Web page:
Students Spend a Saturday Restoring a Local Wetland

Julie Slavet
Oct 18, 2020


Guest Blog by Katherine Haines

Katie is a student at Arcadia University and former TTF intern. We were so happy that she joined us for this planting, brought along friends, and wrote this thoughtful blog. Volunteers planted 500 perennials and 150 trees and shrubs!

On the first weekend of October, my friends and I headed to Cheltenham Township’s Charles D. Conklin Jr. Pool and Recreation Area to volunteer for the Tookany/Tacony-Frankford Watershed Partnership (TTF). TTF, along with Cheltenham Township, is heading the restoration project for this area along the banks of Jenkintown Creek. The project is primarily funded by the Montgomery County Planning Commission and the National Fish and Wildlife Foundation.

The Jenkintown Creek flows first into Tookany Creek, then into Tacony-Frankford Creek, and then connects to the Delaware River, which is one of the two main sources of water for Philadelphia.

The restoration project began with the removal of the concrete piping, about 235 feet of it. The next step was rerouting the stream into a zig-zag pattern that goes with the natural lay of the land and allows the creek to flow freely, but also prevents erosion as it slows the flow of the stream against the banks. This design also allows for sediment to drop out of the water into the creek bed and reduce the pollution of the water. The added plants, rocks, and soil will also help filter out the pollution from rainwater and runoff.

Photo Credit: Nikolai Kachuyevski

Many different organizations have worked to improve the areas around the Jenkintown creek since 2014, and the restoration of this area was set to be completed this past spring, but because of the COVID-19 Pandemic, this weekend was one of the first volunteer weekends that TTF has been able to hold.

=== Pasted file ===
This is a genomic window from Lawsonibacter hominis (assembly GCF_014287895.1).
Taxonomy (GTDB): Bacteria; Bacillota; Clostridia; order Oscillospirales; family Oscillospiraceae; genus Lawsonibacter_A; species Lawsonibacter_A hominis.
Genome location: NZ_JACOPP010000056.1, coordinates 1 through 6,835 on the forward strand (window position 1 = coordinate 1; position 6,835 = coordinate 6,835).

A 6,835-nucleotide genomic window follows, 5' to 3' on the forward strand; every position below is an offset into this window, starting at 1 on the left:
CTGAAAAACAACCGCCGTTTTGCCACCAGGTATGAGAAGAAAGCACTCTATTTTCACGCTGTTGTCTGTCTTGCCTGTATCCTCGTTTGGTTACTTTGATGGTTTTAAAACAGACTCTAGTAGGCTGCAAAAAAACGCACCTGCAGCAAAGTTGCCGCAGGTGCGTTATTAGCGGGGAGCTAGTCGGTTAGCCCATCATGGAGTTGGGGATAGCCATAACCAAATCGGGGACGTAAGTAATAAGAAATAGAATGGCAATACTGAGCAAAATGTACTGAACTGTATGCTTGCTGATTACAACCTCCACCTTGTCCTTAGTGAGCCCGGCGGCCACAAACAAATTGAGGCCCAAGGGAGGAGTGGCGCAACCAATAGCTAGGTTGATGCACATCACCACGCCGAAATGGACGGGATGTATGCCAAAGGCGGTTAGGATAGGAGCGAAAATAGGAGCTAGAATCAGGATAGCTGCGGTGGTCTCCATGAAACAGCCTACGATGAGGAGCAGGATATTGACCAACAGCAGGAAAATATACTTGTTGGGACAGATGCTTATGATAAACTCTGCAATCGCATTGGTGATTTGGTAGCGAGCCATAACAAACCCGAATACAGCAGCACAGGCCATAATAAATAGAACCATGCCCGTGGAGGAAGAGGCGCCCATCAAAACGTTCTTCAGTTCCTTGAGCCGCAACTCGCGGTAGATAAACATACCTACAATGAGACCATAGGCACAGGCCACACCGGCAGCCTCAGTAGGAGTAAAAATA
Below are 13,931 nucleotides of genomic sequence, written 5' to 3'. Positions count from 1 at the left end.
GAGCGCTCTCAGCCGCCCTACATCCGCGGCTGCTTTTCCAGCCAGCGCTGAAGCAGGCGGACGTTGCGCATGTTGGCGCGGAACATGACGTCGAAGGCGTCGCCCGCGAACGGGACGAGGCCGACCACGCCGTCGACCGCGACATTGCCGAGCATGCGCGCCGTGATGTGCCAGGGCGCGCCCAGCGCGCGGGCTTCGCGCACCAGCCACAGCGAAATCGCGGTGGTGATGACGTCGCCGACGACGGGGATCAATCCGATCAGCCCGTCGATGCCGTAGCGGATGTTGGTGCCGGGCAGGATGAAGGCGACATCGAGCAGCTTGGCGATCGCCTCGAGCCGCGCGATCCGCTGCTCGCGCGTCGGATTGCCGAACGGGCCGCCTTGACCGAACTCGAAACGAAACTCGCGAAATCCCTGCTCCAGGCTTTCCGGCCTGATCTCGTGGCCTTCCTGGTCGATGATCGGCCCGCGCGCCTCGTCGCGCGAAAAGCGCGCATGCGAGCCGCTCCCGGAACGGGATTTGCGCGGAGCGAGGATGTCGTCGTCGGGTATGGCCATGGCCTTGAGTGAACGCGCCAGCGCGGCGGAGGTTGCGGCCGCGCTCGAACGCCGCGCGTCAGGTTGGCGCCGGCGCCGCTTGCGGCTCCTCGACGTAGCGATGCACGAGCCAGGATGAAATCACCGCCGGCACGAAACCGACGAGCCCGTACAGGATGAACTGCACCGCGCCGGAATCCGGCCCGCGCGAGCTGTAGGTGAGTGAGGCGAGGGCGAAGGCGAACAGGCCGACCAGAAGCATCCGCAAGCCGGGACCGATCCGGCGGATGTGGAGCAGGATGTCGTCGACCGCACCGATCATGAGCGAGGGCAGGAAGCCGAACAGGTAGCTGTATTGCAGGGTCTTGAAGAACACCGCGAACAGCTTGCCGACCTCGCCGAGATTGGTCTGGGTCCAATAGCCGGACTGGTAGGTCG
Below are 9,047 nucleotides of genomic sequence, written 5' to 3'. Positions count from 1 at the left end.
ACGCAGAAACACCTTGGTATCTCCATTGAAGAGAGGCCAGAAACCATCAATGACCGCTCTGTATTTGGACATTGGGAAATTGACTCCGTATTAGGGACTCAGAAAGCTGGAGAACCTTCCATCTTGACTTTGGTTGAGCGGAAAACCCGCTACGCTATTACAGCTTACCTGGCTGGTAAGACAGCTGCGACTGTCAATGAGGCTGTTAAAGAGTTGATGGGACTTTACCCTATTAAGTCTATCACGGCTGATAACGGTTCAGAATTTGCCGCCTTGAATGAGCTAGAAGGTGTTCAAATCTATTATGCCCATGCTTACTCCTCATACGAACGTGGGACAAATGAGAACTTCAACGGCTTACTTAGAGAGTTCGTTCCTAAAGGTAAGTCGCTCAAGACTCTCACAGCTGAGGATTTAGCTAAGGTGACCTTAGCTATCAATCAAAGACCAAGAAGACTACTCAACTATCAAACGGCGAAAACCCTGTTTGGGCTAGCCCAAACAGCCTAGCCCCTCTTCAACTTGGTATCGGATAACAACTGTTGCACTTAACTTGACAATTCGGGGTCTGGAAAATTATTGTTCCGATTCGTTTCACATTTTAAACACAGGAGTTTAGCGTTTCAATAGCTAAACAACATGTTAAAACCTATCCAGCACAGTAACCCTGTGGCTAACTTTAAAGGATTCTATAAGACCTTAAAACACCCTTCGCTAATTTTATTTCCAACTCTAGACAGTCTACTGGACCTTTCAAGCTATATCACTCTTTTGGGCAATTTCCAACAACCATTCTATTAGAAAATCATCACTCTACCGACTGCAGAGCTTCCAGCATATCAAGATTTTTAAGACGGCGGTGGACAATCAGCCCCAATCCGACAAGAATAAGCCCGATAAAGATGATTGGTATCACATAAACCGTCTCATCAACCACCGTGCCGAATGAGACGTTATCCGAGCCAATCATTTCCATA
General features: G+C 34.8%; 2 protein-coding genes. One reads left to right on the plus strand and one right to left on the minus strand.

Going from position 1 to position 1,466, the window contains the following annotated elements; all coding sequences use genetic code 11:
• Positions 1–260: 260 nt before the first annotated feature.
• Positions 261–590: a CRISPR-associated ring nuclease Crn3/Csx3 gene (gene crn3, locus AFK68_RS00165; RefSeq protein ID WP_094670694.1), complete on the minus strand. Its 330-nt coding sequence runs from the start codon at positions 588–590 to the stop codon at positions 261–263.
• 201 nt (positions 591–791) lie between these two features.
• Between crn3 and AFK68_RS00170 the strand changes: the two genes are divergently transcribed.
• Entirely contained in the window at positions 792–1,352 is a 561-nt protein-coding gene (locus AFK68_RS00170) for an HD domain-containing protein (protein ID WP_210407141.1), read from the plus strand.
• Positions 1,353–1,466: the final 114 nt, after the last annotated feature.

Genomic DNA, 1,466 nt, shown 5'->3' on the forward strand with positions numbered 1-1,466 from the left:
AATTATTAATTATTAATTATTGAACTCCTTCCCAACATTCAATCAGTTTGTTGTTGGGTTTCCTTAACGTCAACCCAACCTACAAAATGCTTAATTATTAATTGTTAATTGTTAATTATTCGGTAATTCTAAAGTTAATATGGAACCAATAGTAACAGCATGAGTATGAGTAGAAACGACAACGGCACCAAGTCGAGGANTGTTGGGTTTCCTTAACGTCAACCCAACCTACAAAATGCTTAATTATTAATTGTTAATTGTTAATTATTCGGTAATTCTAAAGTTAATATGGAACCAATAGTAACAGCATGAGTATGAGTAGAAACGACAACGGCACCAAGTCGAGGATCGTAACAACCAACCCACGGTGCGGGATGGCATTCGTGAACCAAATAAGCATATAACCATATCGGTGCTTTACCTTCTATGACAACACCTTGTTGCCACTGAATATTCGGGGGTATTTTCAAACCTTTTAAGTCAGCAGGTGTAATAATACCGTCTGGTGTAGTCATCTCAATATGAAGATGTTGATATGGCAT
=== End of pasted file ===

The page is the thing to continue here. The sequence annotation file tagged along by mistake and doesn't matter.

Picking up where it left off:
My friends and I, warmly dressed and wearing masks, arrived at 9:00 am on Saturday, October 3 prepared to plant all kinds of plants and trees.

This was the second volunteer day that TTF held, the first being the day before. Because of COVID-19, we had to sign up for specific times and shifts online prior to the day because there were only 12 volunteers allowed in each time slot, to adhere to the social distancing guidelines. Most of the people that showed up were already in their ‘family groups’, like my friends and I. I live with my roommate at an apartment and our third friend lives in Elkins Park with his family, but we all are staying inside doing our senior year of college remotely.

For us, the opportunity to get outside and active in a way that was socially distanced and good for our community, is what drew us to the event. We’re constantly looking for interesting things to do since most festivals are cancelled and there are no on-campus events this fall. As a prior intern for TTF, I’m included on their emails and newsletters so I was alerted about the event and suggested it to them as something fun and good to do.

Photo Credit: Katherine Haines